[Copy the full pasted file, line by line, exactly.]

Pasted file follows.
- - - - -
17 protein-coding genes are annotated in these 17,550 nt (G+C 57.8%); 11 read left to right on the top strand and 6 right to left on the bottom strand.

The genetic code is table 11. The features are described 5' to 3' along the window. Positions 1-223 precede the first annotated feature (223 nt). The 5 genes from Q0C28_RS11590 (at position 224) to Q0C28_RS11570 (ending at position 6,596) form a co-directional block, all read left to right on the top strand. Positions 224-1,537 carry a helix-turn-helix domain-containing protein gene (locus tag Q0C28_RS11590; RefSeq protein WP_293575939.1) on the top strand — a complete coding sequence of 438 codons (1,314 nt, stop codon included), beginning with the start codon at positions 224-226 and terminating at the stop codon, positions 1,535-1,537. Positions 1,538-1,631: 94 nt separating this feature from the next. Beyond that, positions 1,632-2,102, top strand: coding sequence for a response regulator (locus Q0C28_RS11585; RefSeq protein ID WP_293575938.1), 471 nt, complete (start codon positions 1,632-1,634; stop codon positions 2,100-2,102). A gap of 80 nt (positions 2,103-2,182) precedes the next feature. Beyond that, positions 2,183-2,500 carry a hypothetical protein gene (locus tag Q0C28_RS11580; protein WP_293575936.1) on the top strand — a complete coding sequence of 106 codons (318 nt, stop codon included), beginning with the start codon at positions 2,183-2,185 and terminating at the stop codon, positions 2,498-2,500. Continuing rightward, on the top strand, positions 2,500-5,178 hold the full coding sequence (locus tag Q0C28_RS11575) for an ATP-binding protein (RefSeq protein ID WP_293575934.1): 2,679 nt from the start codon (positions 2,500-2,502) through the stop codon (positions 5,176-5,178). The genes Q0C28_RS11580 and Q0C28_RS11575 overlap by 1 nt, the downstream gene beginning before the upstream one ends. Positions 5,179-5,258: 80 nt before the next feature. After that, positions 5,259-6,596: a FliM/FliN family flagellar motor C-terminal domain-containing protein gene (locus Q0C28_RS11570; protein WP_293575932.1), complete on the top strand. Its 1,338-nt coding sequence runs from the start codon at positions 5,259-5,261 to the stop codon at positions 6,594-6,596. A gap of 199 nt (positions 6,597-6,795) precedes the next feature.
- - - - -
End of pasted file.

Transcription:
17 protein-coding genes are annotated in these 17,550 nt (G+C 57.8%); 11 read left to right on the top strand and 6 right to left on the bottom strand.

The genetic code is table 11. The features are described 5' to 3' along the window. Positions 1-223 precede the first annotated feature (223 nt). The 5 genes from Q0C28_RS11590 (at position 224) to Q0C28_RS11570 (ending at position 6,596) form a co-directional block, all read left to right on the top strand. Positions 224-1,537 carry a helix-turn-helix domain-containing protein gene (locus tag Q0C28_RS11590; RefSeq protein WP_293575939.1) on the top strand — a complete coding sequence of 438 codons (1,314 nt, stop codon included), beginning with the start codon at positions 224-226 and terminating at the stop codon, positions 1,535-1,537. Positions 1,538-1,631: 94 nt separating this feature from the next. Beyond that, positions 1,632-2,102, top strand: coding sequence for a response regulator (locus Q0C28_RS11585; RefSeq protein ID WP_293575938.1), 471 nt, complete (start codon positions 1,632-1,634; stop codon positions 2,100-2,102). A gap of 80 nt (positions 2,103-2,182) precedes the next feature. Beyond that, positions 2,183-2,500 carry a hypothetical protein gene (locus tag Q0C28_RS11580; protein WP_293575936.1) on the top strand — a complete coding sequence of 106 codons (318 nt, stop codon included), beginning with the start codon at positions 2,183-2,185 and terminating at the stop codon, positions 2,498-2,500. Continuing rightward, on the top strand, positions 2,500-5,178 hold the full coding sequence (locus tag Q0C28_RS11575) for an ATP-binding protein (RefSeq protein ID WP_293575934.1): 2,679 nt from the start codon (positions 2,500-2,502) through the stop codon (positions 5,176-5,178). The genes Q0C28_RS11580 and Q0C28_RS11575 overlap by 1 nt, the downstream gene beginning before the upstream one ends. Positions 5,179-5,258: 80 nt before the next feature. After that, positions 5,259-6,596: a FliM/FliN family flagellar motor C-terminal domain-containing protein gene (locus Q0C28_RS11570; protein WP_293575932.1), complete on the top strand. Its 1,338-nt coding sequence runs from the start codon at positions 5,259-5,261 to the stop codon at positions 6,594-6,596. A gap of 199 nt (positions 6,597-6,795) precedes the next feature.